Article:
API Management concurrency control

As I was mentioning in the last post with concurrency control for Logic App, it’s important in the distributed world today to make sure to not flood our backend services since there are more restrictions in the shared and distributed landscape than it has been in the good old days OnPrem where we had full control over all our services. That means that we need to have control over our integration solutions so they don’t spin away like crazy and causes unwanted flooding to our backend systems.

Historically we could control the request towards our backends system with Rate-Call-Limit and Qutoas to make sure that a maximum of request was made by a consumers during a time period, that could be minutes,hours,days,months.

But in the latest release the API Management the team added amongst other concurrency control. This means that we now also can control/restrict the number of concurrent calls to our backend service.

I.e. we have a SaaS service that allows 20 concurrent calls, all calls without that limit will be declined. This was hard to control from API Management and all the responsibility was left to the consumers. We had a case where the consumer push 1000 calls in a few miliseconds, distributed world is lovely! But the backend service couldnt handle it and most of the failed and a new batch was fired and yes the story repeated itself. It ended with the consumer needing to change their solution (yes I agree that was the best way) but we had no chance off protecting the backend from the flood except Rate-Limit but that was not an optimal solution.

Now whit Concurrency control we can garantée that the backend system don’t have more than 20 concurrent calls and all calls after are queued up to a maximum limit, and processed right away as one of the 20 concurrent calls are finished. Making sure to not waste resoruces in retrys and idle time. Using the Concurrency control is simple here is the policy: read more here

<limit-concurrency key="expression" max-count="number" timeout="in seconds" max-queue-length="number">
        <!— nested policy statements -->  

So let’s show a sample, I’ve created a Logic App to act as a backend service, it hasen’t mutch logic but a delay to simulate really heavy work (20 seconds)

Part 1: A simple flow will be a simple Logic app to Logic App with no restrictions:

And now let’s see how this looks like when consumed by another Logic App in a foreach loop (without any concurrency restrictions).

As assumed the execution takes abit longer than 20 seconds:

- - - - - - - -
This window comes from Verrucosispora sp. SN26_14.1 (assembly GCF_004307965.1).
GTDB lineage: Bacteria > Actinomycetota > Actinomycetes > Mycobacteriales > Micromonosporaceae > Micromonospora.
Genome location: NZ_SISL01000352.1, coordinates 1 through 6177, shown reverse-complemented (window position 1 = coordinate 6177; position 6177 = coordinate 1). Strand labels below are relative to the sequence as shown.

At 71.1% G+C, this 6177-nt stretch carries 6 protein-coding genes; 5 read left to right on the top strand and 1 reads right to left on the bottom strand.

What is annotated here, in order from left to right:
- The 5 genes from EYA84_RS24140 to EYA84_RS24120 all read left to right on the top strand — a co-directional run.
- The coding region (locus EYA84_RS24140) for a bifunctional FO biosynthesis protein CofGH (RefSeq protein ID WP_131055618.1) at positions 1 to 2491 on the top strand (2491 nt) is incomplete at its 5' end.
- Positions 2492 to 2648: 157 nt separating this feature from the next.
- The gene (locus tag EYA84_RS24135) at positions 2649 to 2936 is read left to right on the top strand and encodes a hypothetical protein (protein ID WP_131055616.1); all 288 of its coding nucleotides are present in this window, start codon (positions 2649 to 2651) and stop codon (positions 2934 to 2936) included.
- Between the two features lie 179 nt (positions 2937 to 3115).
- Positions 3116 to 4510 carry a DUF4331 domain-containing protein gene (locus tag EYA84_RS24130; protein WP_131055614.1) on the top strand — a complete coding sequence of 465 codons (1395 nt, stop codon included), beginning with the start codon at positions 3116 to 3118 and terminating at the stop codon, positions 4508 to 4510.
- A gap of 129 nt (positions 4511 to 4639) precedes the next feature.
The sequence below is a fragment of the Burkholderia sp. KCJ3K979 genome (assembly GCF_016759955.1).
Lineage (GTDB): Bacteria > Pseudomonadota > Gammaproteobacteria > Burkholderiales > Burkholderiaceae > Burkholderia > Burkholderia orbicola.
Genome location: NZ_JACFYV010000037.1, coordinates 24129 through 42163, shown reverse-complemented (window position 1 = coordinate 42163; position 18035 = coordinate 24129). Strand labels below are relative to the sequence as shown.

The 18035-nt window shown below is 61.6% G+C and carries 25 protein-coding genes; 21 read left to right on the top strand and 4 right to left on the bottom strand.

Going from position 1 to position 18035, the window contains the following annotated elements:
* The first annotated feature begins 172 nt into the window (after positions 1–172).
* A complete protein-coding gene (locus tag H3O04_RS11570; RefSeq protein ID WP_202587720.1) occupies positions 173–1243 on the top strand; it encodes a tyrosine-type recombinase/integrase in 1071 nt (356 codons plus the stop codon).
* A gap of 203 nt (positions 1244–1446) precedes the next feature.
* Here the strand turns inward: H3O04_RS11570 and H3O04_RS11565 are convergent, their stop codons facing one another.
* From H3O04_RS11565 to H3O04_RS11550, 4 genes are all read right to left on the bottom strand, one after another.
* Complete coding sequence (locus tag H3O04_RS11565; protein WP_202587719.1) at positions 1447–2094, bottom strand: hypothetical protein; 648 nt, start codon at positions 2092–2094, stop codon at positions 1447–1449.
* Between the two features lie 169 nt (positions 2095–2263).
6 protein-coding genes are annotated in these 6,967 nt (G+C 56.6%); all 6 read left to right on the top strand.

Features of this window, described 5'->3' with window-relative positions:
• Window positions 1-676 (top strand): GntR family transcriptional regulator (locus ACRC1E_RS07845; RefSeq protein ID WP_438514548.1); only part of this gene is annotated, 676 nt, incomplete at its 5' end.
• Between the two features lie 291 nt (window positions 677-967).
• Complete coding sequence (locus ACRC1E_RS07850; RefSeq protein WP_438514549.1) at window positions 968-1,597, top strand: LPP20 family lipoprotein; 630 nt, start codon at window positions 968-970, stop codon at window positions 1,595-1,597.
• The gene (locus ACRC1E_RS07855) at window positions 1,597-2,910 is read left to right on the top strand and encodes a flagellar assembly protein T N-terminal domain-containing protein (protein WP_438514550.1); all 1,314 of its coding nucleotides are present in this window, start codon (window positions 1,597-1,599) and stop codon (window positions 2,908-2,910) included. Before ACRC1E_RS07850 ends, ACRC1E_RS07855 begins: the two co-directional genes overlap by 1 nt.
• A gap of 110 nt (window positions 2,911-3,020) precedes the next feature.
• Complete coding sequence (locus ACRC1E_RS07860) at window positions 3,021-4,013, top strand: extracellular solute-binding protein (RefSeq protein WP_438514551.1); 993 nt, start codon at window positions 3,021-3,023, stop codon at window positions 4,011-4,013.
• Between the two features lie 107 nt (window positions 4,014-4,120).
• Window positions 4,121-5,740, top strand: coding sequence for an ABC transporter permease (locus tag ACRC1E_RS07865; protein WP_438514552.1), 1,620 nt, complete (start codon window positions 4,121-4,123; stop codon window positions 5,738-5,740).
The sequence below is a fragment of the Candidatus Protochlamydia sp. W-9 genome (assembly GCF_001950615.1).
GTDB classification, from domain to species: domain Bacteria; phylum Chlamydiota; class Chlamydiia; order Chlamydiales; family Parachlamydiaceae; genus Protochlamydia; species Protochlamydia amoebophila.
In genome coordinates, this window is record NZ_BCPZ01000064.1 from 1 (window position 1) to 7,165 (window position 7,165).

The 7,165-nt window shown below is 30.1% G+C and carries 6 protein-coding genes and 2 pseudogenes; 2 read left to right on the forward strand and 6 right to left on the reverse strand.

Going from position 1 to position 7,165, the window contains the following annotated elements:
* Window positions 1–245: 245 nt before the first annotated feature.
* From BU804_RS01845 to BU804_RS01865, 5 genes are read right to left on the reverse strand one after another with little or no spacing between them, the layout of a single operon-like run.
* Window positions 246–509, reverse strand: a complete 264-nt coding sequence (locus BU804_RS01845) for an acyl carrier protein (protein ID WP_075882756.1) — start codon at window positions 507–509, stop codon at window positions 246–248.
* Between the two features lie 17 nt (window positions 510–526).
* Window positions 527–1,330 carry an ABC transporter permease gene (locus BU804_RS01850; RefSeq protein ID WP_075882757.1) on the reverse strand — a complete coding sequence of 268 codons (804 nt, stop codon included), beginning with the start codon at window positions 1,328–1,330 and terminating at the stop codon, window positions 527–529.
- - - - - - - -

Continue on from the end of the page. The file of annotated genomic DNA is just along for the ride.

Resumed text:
Part 2: Adding concurrency control by exposing the Backend Logic App via API Management

The Logic App is imported to API Management and the policy Concurrency Control is added:

And the policy looks like:

		<base />
		<rewrite-uri id="apim-generated-policy" template="?api-version=2016-06-01&amp;sp=/triggers/request/run&amp;" />
		<set-backend-service id="apim-generated-policy" base-url="https://prod-40.westeurope.logic.azure.com/workflows/24b778e6805344e686536a203ee47bce/triggers/request/paths/invoke" />
		<set-header name="Ocp-Apim-Subscription-Key" exists-action="delete" />
		<limit-concurrency key="constantstring" max-count="2" timeout="120" max-queue-length="100">
			<forward-request timeout="120" />
		<!--{ "azureResource": { "type": "logicapp", "id": "/subscriptions/c107df29-a4af-4bc9-a733-f88f0eaa4296/resourceGroups/Concurrency/providers/Microsoft.Logic/workflows/INT0002-SingelInstance/triggers/request" } }-->
		<base />
		<base />

To demonstrat the functionallity a new Logic App is now used , same logic as before but using the API Management to access the backend Logic App.

Executing the Logic App will now take 4 minutes! since the concurrency is set to 2.

So that is great now we have prevented to many concurrent calls to our backend system, but is it all good? Let’s look in to the log of our “backend system”

We can see that there are 2 failed runs and 22 in total runs, but as you remember the list had 20 records so we only wanted 20 request to our “backend system”.

The failed ones has failed due to timeout and that will also make the Logic App executing a retry, ending with a total of 22 calls to the backend.

Summary: This is truly a nice feature that we will use alot but we also need to understand the nature of the API and how to configure it correctly to prevent unwanted behavior. In a flow where resending the information is not allowed, the queue lenght should be set as low as possible to prevent the retry behavior of clients resending the information even if it’s not wanted. Or we might want to use other techniques for that kind of flows.

All in all a great feature and wery usefull one, but as allways make sure to understand the feature and the requirements of the protected API when configuring it.

Posted in: •API Management  | Tagged: | API Management  | Integration